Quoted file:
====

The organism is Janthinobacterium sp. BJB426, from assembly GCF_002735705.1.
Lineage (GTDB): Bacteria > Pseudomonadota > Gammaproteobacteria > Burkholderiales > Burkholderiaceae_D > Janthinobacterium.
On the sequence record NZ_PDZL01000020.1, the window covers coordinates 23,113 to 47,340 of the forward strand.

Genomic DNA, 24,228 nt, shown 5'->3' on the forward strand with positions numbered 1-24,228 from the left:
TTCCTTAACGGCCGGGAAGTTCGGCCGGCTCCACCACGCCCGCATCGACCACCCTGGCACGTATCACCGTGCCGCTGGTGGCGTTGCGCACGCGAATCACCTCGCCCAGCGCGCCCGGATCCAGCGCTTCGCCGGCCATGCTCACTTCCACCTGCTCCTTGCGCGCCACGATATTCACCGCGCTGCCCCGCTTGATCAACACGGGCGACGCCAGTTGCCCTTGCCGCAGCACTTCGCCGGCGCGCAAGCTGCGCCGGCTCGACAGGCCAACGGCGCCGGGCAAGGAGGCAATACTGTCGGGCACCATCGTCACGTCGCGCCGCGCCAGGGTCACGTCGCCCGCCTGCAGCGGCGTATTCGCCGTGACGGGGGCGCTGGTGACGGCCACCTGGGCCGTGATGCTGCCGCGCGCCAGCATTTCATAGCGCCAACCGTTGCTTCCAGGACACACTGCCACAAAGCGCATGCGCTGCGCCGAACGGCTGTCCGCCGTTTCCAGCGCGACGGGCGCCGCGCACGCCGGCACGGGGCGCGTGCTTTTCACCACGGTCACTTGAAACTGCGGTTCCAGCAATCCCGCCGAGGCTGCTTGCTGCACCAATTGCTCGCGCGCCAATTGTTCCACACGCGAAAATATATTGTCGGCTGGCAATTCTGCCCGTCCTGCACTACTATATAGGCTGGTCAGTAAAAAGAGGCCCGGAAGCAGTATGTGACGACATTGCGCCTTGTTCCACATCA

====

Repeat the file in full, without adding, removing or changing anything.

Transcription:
The organism is Janthinobacterium sp. BJB426, from assembly GCF_002735705.1.
Lineage (GTDB): Bacteria > Pseudomonadota > Gammaproteobacteria > Burkholderiales > Burkholderiaceae_D > Janthinobacterium.
On the sequence record NZ_PDZL01000020.1, the window covers coordinates 23,113 to 47,340 of the forward strand.

Genomic DNA, 24,228 nt, shown 5'->3' on the forward strand with positions numbered 1-24,228 from the left:
TTCCTTAACGGCCGGGAAGTTCGGCCGGCTCCACCACGCCCGCATCGACCACCCTGGCACGTATCACCGTGCCGCTGGTGGCGTTGCGCACGCGAATCACCTCGCCCAGCGCGCCCGGATCCAGCGCTTCGCCGGCCATGCTCACTTCCACCTGCTCCTTGCGCGCCACGATATTCACCGCGCTGCCCCGCTTGATCAACACGGGCGACGCCAGTTGCCCTTGCCGCAGCACTTCGCCGGCGCGCAAGCTGCGCCGGCTCGACAGGCCAACGGCGCCGGGCAAGGAGGCAATACTGTCGGGCACCATCGTCACGTCGCGCCGCGCCAGGGTCACGTCGCCCGCCTGCAGCGGCGTATTCGCCGTGACGGGGGCGCTGGTGACGGCCACCTGGGCCGTGATGCTGCCGCGCGCCAGCATTTCATAGCGCCAACCGTTGCTTCCAGGACACACTGCCACAAAGCGCATGCGCTGCGCCGAACGGCTGTCCGCCGTTTCCAGCGCGACGGGCGCCGCGCACGCCGGCACGGGGCGCGTGCTTTTCACCACGGTCACTTGAAACTGCGGTTCCAGCAATCCCGCCGAGGCTGCTTGCTGCACCAATTGCTCGCGCGCCAATTGTTCCACACGCGAAAATATATTGTCGGCTGGCAATTCTGCCCGTCCTGCACTACTATATAGGCTGGTCAGTAAAAAGAGGCCCGGAAGCAGTATGTGACGACATTGCGCCTTGTTCCACATCA